Thursday, November 01, 2007

When is a War Not a War?

I sometimes listen to talk radio when driving. Today I heard part of an interview with a military lawyer who had been involved in litigation over Guantanamo and was discussing what would happen when (and, presumably, if) it was shut down.

In his view, some of the prisoners would be charged with crimes and tried, some would be returned to the governments whose citizens they were.

And some would be held until the war was over.

Which raises an obvious question: What does it mean for the War on Terror to be over? There is no enemy government to surrender. There is not even an enemy organization to surrender. While Al Quaeda has played a central role, we would not consider the war to be over if it shut down and was replaced by other terrorist organizations.

The problem is that the "War on Terror" is at least in part a metaphor. It is in some ways more like the War on Drugs or the War on Poverty, a project given emotional force by analogizing it to a military conflict, than it is like WW II or the Korean War.

Suppose the President declared a War on Crime--as, for all I know, some President at some point has. Is he then entitled to arrest people he claims are criminals and hold them without trial for an indefinite period of time--as prisoners of war?

The analogy is not perfect. The attack on the World Trade Center was more like an act of war than it was like a bank robbery. But it was less like an act of war than the Pearl Harbor attack was, not only because the targets were not primarily military but because the attackers were not agents of a hostile state. The War on Terror is not as metaphorical as the War on Drugs. But it fits the pattern of war as usually and literally understood poorly enough to make a policy of taking people prisoners and holding them without trial until the war is over at best problematical.


Anonymous said...

I'm not sure about the assumption that only states can make wars.

Civil Wars technically have only one state participant (excluding foreign state interference).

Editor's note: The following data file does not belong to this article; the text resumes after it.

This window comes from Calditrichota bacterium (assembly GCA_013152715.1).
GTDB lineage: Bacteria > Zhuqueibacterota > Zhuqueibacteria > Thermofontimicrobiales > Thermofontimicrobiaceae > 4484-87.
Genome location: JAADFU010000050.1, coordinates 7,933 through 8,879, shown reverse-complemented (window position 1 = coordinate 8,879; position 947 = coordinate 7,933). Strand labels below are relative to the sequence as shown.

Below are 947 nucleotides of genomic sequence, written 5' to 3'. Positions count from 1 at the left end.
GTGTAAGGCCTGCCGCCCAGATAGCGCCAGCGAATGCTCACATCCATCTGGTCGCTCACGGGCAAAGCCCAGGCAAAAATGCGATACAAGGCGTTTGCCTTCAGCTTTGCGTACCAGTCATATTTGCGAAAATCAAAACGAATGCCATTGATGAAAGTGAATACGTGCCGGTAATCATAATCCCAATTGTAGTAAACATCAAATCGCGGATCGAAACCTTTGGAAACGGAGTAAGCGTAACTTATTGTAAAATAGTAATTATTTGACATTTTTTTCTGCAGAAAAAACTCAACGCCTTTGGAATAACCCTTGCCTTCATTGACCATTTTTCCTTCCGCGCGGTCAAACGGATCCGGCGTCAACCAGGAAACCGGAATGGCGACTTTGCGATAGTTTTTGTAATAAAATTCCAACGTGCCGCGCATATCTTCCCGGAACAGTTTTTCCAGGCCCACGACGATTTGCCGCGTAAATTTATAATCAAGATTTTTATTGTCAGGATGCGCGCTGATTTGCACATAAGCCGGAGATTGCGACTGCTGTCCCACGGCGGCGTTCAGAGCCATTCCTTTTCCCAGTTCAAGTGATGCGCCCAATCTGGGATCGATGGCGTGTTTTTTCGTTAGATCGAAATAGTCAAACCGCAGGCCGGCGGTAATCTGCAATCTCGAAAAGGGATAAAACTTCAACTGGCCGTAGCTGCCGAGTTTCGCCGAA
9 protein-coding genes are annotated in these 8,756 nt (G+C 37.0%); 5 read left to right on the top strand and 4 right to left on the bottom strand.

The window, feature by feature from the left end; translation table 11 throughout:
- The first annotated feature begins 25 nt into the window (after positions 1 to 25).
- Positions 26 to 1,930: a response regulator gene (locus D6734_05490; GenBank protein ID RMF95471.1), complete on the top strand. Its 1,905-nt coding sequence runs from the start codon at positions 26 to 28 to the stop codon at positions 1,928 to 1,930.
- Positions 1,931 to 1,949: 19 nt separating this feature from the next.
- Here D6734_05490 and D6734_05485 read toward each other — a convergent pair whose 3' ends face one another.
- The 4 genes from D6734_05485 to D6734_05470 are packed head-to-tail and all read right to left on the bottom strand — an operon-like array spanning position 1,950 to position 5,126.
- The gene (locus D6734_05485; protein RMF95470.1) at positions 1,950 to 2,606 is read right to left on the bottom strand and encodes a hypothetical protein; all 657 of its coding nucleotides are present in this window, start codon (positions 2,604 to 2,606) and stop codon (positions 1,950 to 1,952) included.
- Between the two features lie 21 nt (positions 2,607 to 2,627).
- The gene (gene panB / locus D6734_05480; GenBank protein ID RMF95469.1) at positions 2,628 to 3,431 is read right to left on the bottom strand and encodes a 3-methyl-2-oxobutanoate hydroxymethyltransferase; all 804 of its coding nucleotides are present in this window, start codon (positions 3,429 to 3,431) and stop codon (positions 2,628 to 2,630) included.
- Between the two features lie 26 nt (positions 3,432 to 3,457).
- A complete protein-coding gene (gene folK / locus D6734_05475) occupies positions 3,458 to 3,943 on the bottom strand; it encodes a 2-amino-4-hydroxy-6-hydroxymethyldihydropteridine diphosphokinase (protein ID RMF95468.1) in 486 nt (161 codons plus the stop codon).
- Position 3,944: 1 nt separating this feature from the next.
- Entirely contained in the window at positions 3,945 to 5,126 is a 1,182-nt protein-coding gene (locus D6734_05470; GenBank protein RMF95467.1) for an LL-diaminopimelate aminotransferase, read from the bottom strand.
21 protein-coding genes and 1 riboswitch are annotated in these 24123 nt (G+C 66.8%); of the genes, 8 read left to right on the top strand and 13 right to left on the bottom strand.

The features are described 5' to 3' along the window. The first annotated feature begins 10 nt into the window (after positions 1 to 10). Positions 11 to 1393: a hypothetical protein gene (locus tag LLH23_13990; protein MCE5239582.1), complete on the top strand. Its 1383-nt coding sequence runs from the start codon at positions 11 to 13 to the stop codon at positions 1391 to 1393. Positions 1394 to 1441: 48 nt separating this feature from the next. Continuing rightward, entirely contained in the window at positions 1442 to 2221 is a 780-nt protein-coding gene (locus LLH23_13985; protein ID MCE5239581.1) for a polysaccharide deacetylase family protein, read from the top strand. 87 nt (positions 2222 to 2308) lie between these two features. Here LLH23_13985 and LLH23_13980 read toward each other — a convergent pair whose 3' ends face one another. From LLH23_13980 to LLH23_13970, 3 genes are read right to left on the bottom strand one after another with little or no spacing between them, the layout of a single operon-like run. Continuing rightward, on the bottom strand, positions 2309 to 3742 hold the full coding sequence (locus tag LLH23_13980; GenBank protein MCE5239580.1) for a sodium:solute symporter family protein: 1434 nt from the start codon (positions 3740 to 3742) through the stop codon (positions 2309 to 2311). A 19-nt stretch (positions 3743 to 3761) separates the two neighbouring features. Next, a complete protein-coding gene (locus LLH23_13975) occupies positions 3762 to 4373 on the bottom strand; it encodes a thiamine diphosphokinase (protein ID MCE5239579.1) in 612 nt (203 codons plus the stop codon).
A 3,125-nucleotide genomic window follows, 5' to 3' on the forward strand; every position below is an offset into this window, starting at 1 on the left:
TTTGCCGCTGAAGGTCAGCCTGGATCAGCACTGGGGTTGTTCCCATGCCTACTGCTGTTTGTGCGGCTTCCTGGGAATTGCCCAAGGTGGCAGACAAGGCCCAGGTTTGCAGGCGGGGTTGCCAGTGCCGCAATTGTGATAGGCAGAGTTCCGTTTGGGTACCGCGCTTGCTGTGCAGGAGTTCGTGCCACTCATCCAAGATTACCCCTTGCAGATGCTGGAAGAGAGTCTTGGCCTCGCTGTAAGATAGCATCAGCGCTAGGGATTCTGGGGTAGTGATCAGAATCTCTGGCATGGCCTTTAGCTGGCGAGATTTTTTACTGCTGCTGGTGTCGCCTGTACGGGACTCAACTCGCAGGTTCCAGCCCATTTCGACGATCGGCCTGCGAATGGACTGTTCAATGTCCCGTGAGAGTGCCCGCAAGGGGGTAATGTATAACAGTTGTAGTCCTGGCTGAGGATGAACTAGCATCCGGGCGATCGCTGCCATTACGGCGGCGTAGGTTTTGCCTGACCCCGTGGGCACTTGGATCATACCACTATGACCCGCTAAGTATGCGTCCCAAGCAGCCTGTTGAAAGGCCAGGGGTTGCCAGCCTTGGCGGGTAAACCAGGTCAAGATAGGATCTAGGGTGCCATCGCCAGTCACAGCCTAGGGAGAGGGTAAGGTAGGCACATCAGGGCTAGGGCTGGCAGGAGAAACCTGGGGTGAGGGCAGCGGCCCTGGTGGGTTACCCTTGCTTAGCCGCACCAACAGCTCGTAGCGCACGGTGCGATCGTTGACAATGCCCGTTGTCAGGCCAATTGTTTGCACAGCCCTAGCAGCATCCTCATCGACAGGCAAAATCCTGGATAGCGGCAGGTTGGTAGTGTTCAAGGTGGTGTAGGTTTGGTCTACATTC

Warlords are not always associated with states yet they often make war.

The underlying question is still interesting though. How do you defeat an enemy that has no leader to surrender?

The answer. With great difficulty.

- Sean

Anonymous said...

Yeah, I thought "detainees" was one of the more laughable euphemisms I've heard from government men in quite some time.

Anonymous said...

The Drug War is a nice parallel. You cannot treat it like the kind of war pictured by the constitutions framers, where there is a single enemy and an immediate emergency. A decades-long war, where life for most people is just like the not-war state, is different. It would not make sense to detain someone until the end of it.

These are difficult questions, and they remain once everyone finishes taking potshots at the president and at congress.


Anonymous said...

"War on Terror" may be a metaphor, but the wars fought under that heading are perfectly real. The lack of a clear end is a reflection of the lack of justification for the war. A proper rationale for when to end the war would tell you that you shouldn't have started it to begin with. What you call it is secondary.

Whether the 9/11 attacks were an act of war is beside the point, because even if they were, they don't justify our attacks on Afghanistan or Iraq. We made no serious attempt to demonstrate that Al Qaeda was responsible for 9/11 before attacking Afghanistan - not even an indictment. And Iraq had nothing to do with it.